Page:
In recent years, the open source OpenStack platform has become a major force in cloud computing. OpenStack’s backers including the biggest names in IT including Dell, HP, IBM, Cisco, AT&T and many others.
Today the seventh major milestone release of OpenStack is officially becoming generally available. The OpenStack Grizzly release comes after six months of active development with some 7,620 patches contributed from 517 contributors.
Jonathan Bryce, Executive Director of the OpenStack Foundation told Datamation that maturity and scalability are key themes of the Grizzly release.
“OpenStack continues to be a center of innovation for a lot of technology companies,” Bryce said.
OpenStack is a multi-stakeholder effort, and with Grizzly the promise of full multi-hypervisor support is being realized. While the open source Xen and KVM virtualization hypervisors have been at the core of OpenStack’s Nova compute project throughout the history of the project, with Grizzly, Microsoft’s Hyper-V and VMware ESX are now part of the mix as well.
Microsoft had previously been supported by OpenStack and was actually removed in February of 2012. Bryce noted that times have changed, and there is a team at Microsoft that has been very active in helping to provide Hyper-V support in OpenStack. Microsoft to date, however, has not joined the OpenStack Foundation as a member company. Bryce noted that membership in the Foundation is not a requirement for participation and the Foundation has not taken a ‘heavy-handed’ approach to getting companies to directly sponsor the Foundation either.
The Grizzly release provides a number of new capabilities that will have a direct impact on cloud scalability.
One such capability is the Cells feature in the Nova Compute module that will enable multiple Nova Compute modules to be managed by a single Nova API. The other is a Load Balancing as a Service (LBaaS) capability in the Quantum Networking module.
“Compute Cells are really about scaling OpenStack itself,” Bryce explained. “It enables an aggregation layer on top of multiple OpenStack deployments that can be fed into a single API endpoint.”
In contrast, Bryce noted that the LBaaS capability is a framework in Quantum that is focused on scaling applications that might be running in a cloud, versus scaling the cloud itself.
“LBaaS lets you provision load balancers and IPs, then direct traffic to those IPs split across multiple end point behind the load balancer,” Bryce said.
The LBaaS work in the Grizzly release is a framework that Bryce expects will be further expanded and realized in the next OpenStack release, six months from now, with additional plug-ins.
Among the new storage capabilities debuting in OpenStack Grizzly is a Cross-Origin Resource Sharing (CORS) feature in the OpenStack Swift storage project.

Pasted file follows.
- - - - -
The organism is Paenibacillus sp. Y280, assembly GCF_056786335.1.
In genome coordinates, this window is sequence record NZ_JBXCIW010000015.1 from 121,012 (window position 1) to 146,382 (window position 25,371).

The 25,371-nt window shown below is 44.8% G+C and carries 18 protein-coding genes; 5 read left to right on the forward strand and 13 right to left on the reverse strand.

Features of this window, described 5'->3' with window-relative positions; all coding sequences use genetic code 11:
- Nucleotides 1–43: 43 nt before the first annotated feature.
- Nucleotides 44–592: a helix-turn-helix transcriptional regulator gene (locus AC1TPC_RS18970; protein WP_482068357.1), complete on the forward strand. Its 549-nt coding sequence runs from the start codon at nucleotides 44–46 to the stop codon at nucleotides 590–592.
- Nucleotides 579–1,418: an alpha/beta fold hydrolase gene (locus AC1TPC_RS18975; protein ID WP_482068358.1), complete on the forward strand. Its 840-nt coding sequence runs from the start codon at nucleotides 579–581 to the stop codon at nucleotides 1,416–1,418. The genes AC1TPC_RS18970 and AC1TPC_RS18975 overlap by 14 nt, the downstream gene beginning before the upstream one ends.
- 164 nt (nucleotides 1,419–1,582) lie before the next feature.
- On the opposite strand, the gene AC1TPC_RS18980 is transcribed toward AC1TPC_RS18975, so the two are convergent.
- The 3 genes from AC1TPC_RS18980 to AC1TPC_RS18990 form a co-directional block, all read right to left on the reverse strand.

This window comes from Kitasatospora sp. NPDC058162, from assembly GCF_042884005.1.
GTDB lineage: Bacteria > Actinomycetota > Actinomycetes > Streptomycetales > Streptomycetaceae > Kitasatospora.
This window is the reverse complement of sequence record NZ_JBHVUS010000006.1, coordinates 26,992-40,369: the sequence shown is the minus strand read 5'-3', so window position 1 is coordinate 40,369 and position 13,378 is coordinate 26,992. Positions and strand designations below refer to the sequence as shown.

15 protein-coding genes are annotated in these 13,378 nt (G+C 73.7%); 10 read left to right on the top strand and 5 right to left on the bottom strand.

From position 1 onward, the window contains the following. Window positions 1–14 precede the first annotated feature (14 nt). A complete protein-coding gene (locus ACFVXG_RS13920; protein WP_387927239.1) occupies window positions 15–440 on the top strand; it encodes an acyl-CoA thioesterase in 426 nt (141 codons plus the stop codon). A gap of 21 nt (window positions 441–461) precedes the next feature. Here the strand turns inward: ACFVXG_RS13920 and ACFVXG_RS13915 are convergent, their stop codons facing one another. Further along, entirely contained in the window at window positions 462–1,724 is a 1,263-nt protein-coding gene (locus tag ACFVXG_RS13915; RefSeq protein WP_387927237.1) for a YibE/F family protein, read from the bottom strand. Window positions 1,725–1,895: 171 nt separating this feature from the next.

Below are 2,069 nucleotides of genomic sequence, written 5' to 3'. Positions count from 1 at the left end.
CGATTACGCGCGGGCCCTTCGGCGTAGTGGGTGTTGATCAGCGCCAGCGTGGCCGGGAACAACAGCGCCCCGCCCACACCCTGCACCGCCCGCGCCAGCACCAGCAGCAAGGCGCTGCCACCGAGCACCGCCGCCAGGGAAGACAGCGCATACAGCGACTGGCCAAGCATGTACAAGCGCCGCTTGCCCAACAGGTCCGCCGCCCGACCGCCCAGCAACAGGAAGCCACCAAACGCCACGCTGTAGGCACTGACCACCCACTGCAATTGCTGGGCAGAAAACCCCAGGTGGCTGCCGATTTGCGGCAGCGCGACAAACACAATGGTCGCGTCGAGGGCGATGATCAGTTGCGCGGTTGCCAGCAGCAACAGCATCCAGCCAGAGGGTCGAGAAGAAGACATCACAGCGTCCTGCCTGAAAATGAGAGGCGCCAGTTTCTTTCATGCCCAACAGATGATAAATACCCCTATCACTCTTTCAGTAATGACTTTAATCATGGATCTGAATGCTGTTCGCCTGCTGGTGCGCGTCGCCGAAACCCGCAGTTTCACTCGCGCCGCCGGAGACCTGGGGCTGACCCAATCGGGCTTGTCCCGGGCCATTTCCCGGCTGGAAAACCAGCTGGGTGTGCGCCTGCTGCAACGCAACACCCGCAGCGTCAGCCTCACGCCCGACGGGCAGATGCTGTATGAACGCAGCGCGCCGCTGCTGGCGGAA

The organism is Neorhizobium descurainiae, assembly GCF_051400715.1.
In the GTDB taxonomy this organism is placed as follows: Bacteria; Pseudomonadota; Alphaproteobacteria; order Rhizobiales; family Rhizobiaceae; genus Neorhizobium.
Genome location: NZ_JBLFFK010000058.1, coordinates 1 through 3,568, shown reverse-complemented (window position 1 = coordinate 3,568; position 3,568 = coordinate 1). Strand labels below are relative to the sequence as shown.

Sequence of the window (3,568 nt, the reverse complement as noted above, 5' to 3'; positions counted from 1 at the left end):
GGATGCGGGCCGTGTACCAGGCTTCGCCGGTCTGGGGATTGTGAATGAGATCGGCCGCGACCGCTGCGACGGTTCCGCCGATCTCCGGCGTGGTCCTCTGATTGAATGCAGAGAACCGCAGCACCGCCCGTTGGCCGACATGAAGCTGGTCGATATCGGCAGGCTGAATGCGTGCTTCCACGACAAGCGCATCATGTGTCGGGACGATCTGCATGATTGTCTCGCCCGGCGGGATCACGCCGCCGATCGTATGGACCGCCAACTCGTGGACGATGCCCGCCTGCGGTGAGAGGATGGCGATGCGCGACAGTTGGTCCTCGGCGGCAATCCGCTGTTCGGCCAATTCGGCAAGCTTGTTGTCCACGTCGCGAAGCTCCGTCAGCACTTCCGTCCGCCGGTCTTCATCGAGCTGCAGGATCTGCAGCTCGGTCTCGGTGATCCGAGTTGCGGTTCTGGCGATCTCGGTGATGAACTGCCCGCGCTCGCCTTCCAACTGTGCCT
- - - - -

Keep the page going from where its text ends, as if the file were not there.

“CORS delivers a huge advantage if you are using object storage behind a web application,” Bryce said. “Previously with a web application, all the connections would come through a web server then the server would need to make a connection to the object storage system to get a response.”
With CORS, the model is significantly more efficient. In the CORS model, a web server is able to make a handoff to another system with the browser client.
“So the web browser can go directly to the back end system and get the data from there,” Bryce explained. “It means better performance and avoids the need to go through an unnecessary intermediary with the web application.”
OpenStack has also improved the Horizon Dashboard project that was first integrated in the OpenStack Essex release in April of 2012.
The new Grizzly Horizon Dashboard can be used to monitor OpenStack Grizzly cloud deployments as well as the previous OpenStack Folsom based cloud deployments.
“The Grizzly Dashboard has some nice improvements in the user interface and user experience in terms workflows and the way that networks are managed,” Bryce said.
As OpenStack continues to gain in popularity and deployment, the need for OpenStack cloud interoperability is increasingly important.
The OpenStack development community aggressively tests code, though the full implementation of cross-OpenStack cloud interoperability is still a work in progress.
“Everyone that is involved in OpenStack agrees that to reach the maximum potential of OpenStack, making sure that there is some way to tie OpenStack clouds together, whether they are public or private, is a really critical piece of the story,” Bryce said. “The details of how we test that are still being worked out, but that’s the goal.”